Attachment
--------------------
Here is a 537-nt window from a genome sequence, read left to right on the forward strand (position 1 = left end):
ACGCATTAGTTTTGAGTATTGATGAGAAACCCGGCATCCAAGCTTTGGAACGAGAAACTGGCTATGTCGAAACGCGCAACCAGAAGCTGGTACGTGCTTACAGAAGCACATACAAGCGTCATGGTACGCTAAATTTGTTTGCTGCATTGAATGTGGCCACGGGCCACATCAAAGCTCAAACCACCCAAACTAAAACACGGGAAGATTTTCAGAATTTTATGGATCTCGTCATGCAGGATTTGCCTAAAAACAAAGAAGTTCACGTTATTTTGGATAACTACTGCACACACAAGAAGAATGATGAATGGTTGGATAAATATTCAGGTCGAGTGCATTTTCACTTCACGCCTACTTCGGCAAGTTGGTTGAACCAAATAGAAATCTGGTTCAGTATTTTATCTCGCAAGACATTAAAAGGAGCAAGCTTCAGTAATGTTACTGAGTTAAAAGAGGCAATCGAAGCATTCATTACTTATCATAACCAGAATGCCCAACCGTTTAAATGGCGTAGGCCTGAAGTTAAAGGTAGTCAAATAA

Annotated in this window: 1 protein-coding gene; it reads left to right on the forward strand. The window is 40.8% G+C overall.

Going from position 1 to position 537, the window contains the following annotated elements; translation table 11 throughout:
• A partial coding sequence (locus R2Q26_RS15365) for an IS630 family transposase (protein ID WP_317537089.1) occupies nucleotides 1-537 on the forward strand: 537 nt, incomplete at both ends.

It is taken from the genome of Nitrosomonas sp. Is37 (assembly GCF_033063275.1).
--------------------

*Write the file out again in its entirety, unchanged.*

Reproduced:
Here is a 537-nt window from a genome sequence, read left to right on the forward strand (position 1 = left end):
ACGCATTAGTTTTGAGTATTGATGAGAAACCCGGCATCCAAGCTTTGGAACGAGAAACTGGCTATGTCGAAACGCGCAACCAGAAGCTGGTACGTGCTTACAGAAGCACATACAAGCGTCATGGTACGCTAAATTTGTTTGCTGCATTGAATGTGGCCACGGGCCACATCAAAGCTCAAACCACCCAAACTAAAACACGGGAAGATTTTCAGAATTTTATGGATCTCGTCATGCAGGATTTGCCTAAAAACAAAGAAGTTCACGTTATTTTGGATAACTACTGCACACACAAGAAGAATGATGAATGGTTGGATAAATATTCAGGTCGAGTGCATTTTCACTTCACGCCTACTTCGGCAAGTTGGTTGAACCAAATAGAAATCTGGTTCAGTATTTTATCTCGCAAGACATTAAAAGGAGCAAGCTTCAGTAATGTTACTGAGTTAAAAGAGGCAATCGAAGCATTCATTACTTATCATAACCAGAATGCCCAACCGTTTAAATGGCGTAGGCCTGAAGTTAAAGGTAGTCAAATAA

Annotated in this window: 1 protein-coding gene; it reads left to right on the forward strand. The window is 40.8% G+C overall.

Going from position 1 to position 537, the window contains the following annotated elements; translation table 11 throughout:
• A partial coding sequence (locus R2Q26_RS15365) for an IS630 family transposase (protein ID WP_317537089.1) occupies nucleotides 1-537 on the forward strand: 537 nt, incomplete at both ends.

It is taken from the genome of Nitrosomonas sp. Is37 (assembly GCF_033063275.1).